T-cell suicide stops mice fighting off flu

日期:2019-03-01 05:19:01 作者:庞氯 阅读:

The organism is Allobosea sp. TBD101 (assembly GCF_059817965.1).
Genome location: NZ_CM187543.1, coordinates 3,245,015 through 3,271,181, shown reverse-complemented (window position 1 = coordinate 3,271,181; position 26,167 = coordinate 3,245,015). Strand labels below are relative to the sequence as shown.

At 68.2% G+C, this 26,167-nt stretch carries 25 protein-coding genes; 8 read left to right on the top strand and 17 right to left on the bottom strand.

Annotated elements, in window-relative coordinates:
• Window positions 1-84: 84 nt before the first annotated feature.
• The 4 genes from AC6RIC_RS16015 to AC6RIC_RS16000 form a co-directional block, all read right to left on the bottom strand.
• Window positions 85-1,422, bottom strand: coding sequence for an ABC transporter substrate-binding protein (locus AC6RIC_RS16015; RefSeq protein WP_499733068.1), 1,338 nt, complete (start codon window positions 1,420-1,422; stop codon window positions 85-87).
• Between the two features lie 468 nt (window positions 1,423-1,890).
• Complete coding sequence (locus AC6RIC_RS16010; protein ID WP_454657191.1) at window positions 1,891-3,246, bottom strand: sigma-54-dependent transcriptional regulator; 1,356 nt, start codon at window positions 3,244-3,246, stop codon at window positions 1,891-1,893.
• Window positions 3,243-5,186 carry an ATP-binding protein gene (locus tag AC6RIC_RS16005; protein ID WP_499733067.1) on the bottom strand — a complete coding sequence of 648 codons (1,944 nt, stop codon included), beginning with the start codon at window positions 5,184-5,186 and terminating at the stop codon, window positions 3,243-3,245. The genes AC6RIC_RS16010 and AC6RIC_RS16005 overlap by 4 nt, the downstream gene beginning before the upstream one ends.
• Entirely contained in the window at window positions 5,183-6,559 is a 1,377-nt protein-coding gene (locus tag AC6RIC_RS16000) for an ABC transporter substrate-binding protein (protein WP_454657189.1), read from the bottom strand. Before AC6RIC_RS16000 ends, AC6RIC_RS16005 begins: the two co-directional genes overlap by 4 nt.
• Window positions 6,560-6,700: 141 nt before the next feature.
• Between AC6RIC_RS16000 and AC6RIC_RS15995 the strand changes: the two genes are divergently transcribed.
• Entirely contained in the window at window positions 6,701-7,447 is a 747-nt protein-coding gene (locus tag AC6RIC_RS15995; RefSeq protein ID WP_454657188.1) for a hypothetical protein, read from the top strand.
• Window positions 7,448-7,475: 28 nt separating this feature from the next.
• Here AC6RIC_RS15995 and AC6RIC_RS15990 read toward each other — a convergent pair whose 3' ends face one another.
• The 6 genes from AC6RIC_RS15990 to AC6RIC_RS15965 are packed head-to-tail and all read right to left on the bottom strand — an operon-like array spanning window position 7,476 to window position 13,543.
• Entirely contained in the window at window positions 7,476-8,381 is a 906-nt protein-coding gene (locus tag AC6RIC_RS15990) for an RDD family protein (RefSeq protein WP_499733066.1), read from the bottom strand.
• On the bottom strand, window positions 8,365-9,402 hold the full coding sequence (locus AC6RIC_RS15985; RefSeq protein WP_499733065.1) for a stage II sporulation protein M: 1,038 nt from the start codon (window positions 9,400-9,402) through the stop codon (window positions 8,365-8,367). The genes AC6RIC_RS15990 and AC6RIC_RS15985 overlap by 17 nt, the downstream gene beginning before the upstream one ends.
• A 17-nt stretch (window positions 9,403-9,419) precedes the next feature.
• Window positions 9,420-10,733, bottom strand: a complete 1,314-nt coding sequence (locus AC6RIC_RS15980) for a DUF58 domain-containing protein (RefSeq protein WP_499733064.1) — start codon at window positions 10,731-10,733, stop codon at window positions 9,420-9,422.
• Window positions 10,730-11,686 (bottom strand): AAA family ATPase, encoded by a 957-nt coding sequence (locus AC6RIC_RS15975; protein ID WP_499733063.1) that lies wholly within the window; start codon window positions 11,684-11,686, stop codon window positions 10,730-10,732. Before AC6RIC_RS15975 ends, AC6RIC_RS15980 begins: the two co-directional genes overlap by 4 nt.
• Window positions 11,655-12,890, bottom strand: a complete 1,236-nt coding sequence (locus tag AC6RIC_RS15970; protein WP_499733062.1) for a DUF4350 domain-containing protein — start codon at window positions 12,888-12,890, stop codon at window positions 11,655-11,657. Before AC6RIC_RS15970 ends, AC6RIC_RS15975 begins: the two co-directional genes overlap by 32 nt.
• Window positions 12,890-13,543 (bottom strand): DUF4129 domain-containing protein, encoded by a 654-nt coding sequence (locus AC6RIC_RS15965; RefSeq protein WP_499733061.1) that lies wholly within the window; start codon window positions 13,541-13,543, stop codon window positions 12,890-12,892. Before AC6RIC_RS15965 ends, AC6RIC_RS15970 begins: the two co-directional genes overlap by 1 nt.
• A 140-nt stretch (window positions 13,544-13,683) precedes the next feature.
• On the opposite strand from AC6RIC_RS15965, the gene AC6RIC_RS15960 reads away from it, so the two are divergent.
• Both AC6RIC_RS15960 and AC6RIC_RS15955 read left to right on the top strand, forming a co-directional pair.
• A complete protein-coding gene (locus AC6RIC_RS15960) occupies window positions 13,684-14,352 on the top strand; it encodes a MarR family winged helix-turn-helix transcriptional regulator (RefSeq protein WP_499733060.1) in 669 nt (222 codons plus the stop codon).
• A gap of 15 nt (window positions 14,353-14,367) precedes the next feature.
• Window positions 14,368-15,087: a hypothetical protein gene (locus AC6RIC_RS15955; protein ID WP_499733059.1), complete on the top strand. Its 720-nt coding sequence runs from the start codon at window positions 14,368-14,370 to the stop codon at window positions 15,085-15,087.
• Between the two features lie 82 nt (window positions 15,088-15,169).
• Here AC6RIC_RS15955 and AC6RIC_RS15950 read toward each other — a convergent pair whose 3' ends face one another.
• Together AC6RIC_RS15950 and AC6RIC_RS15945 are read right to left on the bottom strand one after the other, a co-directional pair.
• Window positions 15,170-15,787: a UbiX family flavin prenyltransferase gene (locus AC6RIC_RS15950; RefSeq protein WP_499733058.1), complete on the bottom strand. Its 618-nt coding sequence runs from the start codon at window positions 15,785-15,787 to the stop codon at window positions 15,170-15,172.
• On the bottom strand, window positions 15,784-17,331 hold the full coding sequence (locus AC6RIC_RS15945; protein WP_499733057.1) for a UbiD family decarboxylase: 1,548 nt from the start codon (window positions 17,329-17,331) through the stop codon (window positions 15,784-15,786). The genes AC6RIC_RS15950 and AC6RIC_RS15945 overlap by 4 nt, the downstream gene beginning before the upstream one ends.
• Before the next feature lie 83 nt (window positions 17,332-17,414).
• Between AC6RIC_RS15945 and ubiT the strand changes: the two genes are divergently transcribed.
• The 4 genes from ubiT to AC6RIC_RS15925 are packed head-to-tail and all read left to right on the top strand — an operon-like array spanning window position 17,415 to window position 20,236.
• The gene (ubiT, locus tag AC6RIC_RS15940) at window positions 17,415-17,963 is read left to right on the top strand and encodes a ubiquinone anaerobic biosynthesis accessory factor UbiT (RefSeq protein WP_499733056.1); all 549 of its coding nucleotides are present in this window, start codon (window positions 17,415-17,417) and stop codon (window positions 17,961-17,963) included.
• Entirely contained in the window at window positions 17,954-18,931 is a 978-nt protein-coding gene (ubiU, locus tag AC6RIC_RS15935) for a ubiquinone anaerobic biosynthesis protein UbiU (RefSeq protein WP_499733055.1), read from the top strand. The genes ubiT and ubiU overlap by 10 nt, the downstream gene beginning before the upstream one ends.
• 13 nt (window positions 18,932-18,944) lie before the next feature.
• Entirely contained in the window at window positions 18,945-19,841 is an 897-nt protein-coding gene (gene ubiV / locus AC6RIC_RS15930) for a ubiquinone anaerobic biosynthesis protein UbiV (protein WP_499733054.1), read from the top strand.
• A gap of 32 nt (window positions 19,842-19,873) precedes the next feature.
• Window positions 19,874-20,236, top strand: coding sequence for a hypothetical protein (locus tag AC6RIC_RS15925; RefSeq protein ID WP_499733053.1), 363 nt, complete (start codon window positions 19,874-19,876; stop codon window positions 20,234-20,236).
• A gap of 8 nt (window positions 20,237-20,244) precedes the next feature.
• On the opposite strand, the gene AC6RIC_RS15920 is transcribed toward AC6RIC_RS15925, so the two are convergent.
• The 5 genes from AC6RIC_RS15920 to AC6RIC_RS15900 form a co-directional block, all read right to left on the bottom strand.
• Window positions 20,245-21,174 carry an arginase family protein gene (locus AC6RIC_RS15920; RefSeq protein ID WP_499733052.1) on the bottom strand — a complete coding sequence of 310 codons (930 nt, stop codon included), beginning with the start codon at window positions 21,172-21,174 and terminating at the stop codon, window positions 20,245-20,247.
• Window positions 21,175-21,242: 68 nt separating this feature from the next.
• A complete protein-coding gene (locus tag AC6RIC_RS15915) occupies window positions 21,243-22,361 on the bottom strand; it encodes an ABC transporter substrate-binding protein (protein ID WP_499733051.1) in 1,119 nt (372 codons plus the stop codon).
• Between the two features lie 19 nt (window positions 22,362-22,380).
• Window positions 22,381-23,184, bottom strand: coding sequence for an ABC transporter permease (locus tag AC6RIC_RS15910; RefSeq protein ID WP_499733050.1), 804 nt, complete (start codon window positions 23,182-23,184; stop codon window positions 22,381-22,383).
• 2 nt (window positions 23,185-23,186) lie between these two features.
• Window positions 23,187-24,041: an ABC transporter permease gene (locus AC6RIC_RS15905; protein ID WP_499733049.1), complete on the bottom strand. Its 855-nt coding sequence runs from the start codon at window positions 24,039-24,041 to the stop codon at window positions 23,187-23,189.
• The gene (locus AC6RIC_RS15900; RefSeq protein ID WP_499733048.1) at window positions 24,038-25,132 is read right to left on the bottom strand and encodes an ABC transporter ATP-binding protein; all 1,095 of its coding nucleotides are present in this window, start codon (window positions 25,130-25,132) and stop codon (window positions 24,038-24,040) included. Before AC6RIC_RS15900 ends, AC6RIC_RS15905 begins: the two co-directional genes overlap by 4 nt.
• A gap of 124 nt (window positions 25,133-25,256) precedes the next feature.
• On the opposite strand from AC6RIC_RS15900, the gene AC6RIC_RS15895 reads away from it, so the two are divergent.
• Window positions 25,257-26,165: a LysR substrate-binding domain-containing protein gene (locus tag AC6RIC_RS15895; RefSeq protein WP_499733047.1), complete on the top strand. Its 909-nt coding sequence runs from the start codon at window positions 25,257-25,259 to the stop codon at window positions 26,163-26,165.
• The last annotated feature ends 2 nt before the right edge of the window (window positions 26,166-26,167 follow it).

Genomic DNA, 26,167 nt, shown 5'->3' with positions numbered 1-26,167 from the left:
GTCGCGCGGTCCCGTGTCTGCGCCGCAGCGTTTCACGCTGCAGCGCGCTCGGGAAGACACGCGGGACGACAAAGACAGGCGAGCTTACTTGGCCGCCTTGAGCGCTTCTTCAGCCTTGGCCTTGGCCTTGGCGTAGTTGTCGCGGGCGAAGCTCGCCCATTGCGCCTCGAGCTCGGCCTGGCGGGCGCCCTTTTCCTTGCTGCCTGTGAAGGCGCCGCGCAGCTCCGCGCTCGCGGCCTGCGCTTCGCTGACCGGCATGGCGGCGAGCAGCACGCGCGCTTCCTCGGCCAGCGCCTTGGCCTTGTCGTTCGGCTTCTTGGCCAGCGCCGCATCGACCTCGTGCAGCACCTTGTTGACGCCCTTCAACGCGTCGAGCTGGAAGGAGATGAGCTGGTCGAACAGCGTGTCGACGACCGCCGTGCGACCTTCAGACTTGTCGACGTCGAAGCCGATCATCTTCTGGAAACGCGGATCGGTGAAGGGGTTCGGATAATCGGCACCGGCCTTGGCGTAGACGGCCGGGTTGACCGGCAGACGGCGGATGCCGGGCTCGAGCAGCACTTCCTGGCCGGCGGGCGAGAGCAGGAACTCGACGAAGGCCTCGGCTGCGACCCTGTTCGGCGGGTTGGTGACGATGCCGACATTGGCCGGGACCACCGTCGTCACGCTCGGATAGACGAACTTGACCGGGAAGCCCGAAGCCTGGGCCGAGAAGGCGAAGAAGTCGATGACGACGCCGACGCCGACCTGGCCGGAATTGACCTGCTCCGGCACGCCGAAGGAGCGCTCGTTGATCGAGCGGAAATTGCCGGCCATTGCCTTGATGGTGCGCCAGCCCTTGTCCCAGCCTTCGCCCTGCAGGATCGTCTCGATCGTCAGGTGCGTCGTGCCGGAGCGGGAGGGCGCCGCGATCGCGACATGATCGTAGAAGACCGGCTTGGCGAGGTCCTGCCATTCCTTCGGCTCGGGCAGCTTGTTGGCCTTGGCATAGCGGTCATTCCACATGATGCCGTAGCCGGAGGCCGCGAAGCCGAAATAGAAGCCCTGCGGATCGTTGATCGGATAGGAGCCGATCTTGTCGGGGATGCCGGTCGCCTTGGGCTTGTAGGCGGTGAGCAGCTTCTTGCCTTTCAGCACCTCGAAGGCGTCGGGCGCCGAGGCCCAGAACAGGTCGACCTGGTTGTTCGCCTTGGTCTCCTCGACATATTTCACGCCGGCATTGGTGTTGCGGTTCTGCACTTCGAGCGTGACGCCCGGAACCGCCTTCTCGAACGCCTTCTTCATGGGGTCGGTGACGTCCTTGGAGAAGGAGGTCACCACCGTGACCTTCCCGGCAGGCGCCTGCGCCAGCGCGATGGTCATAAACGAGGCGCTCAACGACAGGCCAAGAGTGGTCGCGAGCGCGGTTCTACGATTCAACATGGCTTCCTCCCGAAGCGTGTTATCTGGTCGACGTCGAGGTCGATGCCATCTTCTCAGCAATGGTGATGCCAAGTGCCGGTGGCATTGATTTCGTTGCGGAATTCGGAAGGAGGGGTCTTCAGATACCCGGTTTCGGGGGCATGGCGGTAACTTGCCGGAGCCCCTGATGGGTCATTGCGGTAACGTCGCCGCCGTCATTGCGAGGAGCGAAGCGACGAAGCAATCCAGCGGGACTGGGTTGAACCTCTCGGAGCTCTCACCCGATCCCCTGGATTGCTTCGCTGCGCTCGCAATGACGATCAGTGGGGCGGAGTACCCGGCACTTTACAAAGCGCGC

By Wendy Zukerman More bad press for free radicals. Now it seems that too many of them can impair the mouse immune system, making them unable to fight off flu. The finding could shed light on the cause of many mysterious human immunodeficiency disorders, such as severe combined immunodeficiency (SCID), says Frederick Domann at the University of Iowa, Iowa city. Free radicals are natural by-products of metabolism, which bind to molecules, including proteins and DNA. But oxidative damage is linked to many diseases such as lung cancer, atherosclerosis and Alzheimer’s. However, no one knew if free radicals also affected an important arm of the immune system which uses T-cells. A type of white blood cell, T-cells are supposed to attack invaders but they can also malfunction, leading to autoimmune disorders. Domann and colleagues created mice with elevated levels of a free radical called superoxide by knocking out the gene SOD2, which normally mops up superoxide. Elevated levels of superoxide had “severe effects on T-cell development,” says Domann. Normally, when T-cells are no longer working properly they self-destruct in a process called apoptosis. This is to prevent them attacking the body’s own cells. According to Domann, excess free radicals appear to alter the signalling process responsible for apoptosis, prompting functional T-cells to suicide unnecessarily. “Superoxide makes these cells die in very high numbers,” he says. Since a properly functioning SOD2 is fundamental to all mammals “we would expect a similar result in humans”, says Domann. Without a complete repertoire of T-cells the mice were unable to fight off flu. All died when their immune system faced H1N1 compared to only 20 per cent of healthy mice. Domann reasoned that too few free radicals might also lead to problems. “It’s the flip side,” he says. “Without enough oxidants, dysfunctional T-cells aren’t encouraged to self-destruct.” To test the theory, Domann gave healthy mice antioxidant drugs. It boosted their T-cell count, but did not improve their recovery from influenza when compared with untreated mice. Domann hypothesises that the extra T-cells probably aren’t functional and should normally have died. While in this short-term study the mice did not acquire autoimmune disorders, “free radicals have to remain on the table as a culprit” and tested in future studies, he says. Tony Tiganis a molecular biologist at Monash University, Australia says, “The assumption is that free radicals are detrimental, but that’s not true.” This study shows that both oxidants and antioxidants “have an important role” in the immune system, he says. Journal Reference: Free Radical Biology and Medicine, DOI: 10.1016/j.freeradbiomed.2010.11.025 More on these topics: